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Church sings at Macon City Hall

WARNER ROBINS, Ga. (BP)–For the last three Christmas seasons, Westside Baptist Church’s choir has sung at shopping malls in Warner Robins, Ga., and in neighboring Macon, located about 80 miles south of Atlanta.

On Wednesday, Dec. 5, they will shift locations to perform a 30-minute concert at noon in Macon City Hall’s council chambers.

Gordon Powers, minister of music at the Southern Baptist church, asked for permission to do the concert after learning that Macon Mayor C. Jack Ellis had hosted a Ramadan service at city hall in early October.

Powers pondered how, “With everything said about separation of church and state he [Ellis] was able to do this. I wasn’t outraged, but I feel we as Christians give up our rights. Unless we … stand up more often and say, ‘We as Christians have a right to do this,’ we lose our voice.”

Westside pastor Wayne Dorsett agreed, saying he isn’t intimidated by a Ramadan service being held at city hall, but equal treatment rightly opens the venue to Christians.

“I believe in the freedom to worship,” said Dorsett, Westside’s pastor since April 2006. “As mayor, I applaud [Ellis] for being a man of faith; I wish it was the Christian faith. But I give him credit for expressing his faith. That gave us the opportunity to express our faith.

“Our members are thrilled,” the pastor added. “They see freedom of religion the same way I do. They’re not clamoring for other faiths to be shut up. They’re clamoring for a chance to express our faith.”

Ironically, Ellis, who leaves office Dec. 11, once professed belief in Christ. Several news media outlets, including USA Today, reported that Ellis converted to Islam in December 2006.

“There are Muslim women in this community that are afraid to wear the head scarf because they’re afraid they’ll be ostracized or laughed at or even ridiculed,” Ellis told a Macon TV station the evening of the Ramadan service. “We need to get beyond that.”

After seeing the televised report, Powers said he e-mailed Macon’s city hall to request permission to use the chambers but didn’t obtain it until after following up with a phone call two weeks later.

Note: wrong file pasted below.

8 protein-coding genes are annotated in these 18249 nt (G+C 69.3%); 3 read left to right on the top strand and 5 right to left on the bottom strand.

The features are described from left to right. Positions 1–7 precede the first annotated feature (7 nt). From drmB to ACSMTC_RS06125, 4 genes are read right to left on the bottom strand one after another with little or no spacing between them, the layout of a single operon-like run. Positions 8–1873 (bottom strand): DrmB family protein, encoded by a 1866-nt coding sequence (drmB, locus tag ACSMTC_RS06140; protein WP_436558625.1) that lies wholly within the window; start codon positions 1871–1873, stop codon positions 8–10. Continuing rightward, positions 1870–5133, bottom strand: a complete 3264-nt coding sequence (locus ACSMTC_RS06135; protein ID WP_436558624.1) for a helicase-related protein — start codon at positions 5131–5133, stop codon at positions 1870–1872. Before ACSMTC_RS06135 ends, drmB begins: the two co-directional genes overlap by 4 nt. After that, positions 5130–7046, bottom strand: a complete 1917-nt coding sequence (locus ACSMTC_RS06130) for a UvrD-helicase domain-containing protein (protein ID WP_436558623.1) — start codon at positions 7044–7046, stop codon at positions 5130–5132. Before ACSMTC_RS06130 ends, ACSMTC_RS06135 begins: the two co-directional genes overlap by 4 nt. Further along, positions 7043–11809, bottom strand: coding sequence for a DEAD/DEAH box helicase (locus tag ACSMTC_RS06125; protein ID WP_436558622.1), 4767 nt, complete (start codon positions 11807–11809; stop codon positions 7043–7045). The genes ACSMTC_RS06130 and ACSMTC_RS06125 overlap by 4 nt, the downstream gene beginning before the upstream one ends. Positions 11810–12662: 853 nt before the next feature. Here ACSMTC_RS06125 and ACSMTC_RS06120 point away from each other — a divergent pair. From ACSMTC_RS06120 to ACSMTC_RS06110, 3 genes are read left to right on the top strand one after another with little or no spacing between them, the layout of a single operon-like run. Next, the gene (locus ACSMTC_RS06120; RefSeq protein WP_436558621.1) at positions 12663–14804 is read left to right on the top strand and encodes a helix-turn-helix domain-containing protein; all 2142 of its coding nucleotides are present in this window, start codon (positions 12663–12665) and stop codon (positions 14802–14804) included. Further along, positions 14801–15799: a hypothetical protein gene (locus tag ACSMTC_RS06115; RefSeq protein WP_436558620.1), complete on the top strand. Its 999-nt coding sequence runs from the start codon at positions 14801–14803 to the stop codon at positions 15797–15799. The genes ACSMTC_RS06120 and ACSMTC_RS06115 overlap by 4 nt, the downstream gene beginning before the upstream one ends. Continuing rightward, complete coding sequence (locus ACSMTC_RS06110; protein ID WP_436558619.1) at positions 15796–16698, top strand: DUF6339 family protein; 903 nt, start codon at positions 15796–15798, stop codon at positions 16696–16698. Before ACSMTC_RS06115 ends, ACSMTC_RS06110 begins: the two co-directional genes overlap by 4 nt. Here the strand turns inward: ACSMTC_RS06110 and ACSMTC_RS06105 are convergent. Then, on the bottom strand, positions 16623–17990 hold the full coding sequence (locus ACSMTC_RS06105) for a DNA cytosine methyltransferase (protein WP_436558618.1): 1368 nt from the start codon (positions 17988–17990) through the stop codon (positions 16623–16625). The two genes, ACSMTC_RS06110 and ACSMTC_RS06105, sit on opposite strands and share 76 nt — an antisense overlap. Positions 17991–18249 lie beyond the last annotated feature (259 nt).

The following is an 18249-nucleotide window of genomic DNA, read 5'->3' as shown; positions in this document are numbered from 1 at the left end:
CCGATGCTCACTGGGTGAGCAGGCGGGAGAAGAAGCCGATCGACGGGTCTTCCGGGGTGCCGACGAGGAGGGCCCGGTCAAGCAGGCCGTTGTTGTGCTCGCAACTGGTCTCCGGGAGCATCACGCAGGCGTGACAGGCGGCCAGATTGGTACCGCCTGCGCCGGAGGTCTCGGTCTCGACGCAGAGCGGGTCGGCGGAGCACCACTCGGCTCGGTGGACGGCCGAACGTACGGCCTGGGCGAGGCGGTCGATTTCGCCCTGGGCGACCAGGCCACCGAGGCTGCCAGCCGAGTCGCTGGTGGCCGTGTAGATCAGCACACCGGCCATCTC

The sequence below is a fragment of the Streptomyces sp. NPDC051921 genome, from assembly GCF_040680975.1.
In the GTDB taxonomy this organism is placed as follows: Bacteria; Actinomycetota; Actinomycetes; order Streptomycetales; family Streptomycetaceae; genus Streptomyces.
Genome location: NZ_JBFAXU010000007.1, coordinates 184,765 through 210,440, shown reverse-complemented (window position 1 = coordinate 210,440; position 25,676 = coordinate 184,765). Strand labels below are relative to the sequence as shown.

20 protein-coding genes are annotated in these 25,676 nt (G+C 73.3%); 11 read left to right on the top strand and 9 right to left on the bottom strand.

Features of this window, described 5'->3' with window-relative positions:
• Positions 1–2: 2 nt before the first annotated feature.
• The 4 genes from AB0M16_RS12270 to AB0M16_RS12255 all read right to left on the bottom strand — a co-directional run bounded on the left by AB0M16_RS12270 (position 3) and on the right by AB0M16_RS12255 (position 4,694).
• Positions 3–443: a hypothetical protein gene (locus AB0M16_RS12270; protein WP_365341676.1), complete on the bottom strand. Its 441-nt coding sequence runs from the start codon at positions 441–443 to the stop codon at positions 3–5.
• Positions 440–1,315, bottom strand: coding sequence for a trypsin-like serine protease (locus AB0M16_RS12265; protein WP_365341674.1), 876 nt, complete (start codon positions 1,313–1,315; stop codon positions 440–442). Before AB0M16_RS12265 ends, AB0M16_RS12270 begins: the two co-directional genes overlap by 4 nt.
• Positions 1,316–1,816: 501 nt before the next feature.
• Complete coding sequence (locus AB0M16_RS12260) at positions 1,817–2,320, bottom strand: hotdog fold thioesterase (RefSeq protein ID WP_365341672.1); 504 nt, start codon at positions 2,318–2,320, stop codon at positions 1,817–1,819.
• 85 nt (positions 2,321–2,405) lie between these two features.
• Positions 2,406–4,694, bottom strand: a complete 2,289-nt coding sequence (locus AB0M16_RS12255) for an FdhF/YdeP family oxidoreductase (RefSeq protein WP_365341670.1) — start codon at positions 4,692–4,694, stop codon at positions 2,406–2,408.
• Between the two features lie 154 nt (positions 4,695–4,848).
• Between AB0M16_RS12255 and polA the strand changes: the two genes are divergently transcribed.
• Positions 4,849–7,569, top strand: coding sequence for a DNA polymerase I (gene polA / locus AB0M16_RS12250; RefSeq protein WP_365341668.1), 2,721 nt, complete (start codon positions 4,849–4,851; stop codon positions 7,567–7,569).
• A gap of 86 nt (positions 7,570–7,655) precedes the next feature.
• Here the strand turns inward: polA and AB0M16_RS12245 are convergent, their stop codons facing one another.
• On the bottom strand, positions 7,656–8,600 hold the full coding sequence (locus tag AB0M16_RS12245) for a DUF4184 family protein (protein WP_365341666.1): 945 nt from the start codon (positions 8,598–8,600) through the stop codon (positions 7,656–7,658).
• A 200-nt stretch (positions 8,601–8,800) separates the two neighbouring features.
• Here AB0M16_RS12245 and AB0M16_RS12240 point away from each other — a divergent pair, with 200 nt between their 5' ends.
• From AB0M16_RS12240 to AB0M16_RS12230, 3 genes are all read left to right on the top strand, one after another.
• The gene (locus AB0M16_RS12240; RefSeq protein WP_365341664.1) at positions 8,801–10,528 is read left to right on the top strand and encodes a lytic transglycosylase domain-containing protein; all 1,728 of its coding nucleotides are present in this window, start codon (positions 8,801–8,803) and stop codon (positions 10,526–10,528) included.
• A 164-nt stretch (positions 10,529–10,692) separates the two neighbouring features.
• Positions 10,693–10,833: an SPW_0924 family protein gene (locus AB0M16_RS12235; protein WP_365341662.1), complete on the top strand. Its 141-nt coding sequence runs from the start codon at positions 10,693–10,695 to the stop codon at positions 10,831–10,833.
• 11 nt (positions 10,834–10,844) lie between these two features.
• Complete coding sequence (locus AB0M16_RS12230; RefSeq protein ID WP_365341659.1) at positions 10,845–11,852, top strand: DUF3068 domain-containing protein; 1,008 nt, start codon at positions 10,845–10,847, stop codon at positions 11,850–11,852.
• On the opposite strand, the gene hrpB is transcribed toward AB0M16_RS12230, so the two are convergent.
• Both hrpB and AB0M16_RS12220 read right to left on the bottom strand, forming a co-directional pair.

Westside’s Dec. 5 choir program will include the familiar carol, “Joy to the World.” However, the music minister said it will span Christ’s birth to His resurrection, including the song, “I Believe in a Hill Called Mount Calvary.”

“God did so many things to make [the city hall concert] happen; it’s neat to see what God did,” Powers said. “I hope people come out of there feeling God’s love. My church is pumped up about it.”

Among those who are excited is longtime choir member Marilyn Vance, business manager at Westside Baptist Academy. Vance said it isn’t often that a church has this kind of opening.

“I think the fact we have been given an opportunity in a secular situation … it still feels different to me,” said Vance, whose husband once served as interim music minister at the church. “That’s unusual.”

The concert has allowed staff members at the church’s school to invite students’ parents — some who are not Christians — and to explain the concert’s importance, Vance said.

“The fact we have an opportunity in a government setting is the thing,” Vance said. “They look at it in a different light.”

Choir member Bob Smith noted that the choir has appeared in other public arenas, such as malls, the Georgia State Fair and retirement homes, so the Dec. 5 city hall concert isn’t “out there” like it would be for some churches.

Smith, the son of former missionaries to Bolivia, where the government is cracking down on Christian activity, said it is important that Westside take advantage of the chance it’s been given.

“We’ve been given an opportunity to be a voice,” said Smith, a civilian employee at an Air Force base in Warner Robins. “It is important I be obedient to the opportunity.”

Powers hopes to see a crowd flock to the service. He has invited SBC President Frank Page, officials from the Georgia Baptist Convention and nearly 100 churches in the area.

Powers also promoted the event during the choir’s appearance on a local TV station Nov. 25 and advertised it in a monthly Christian newspaper.

The music leader hopes so many church members show up that the chambers will be packed and the overflow can form a prayer circle around city hall.

“Christmas is about Christ,” Powers said. “We do a lot of things around this time of year, but I hope people will see an outpouring of Christ. I also hope it will provide an awareness of what we can do if we just will.”

Tim Millwood, director of missions for the Rehoboth Baptist Association, sees excitement brewing among the 57 member churches.

Twenty-five pastors who attended the monthly pastors’ luncheon Nov. 20 expressed pleasure and pledged prayer support for the concert, said Millwood, who will offer the closing prayer at the concert.

“We can’t push our way into these opportunities,” Millwood said. “They’re rare. But when they come up, we should walk through that door.”

Dorsett, Westside’s pastor, said he hopes news of the concert will generate support not just from numerous congregations but also of a church’s right to express faith publicly.

“I also hope to see is we demonstrate to the people there – the mayor, officials and all the people who work there -– Christian love and support,” Dorsett said. “We want to be good citizens. Good citizens support and encourage their local government.”
Ken Walker is a freelance writer based in Huntington, W.Va.

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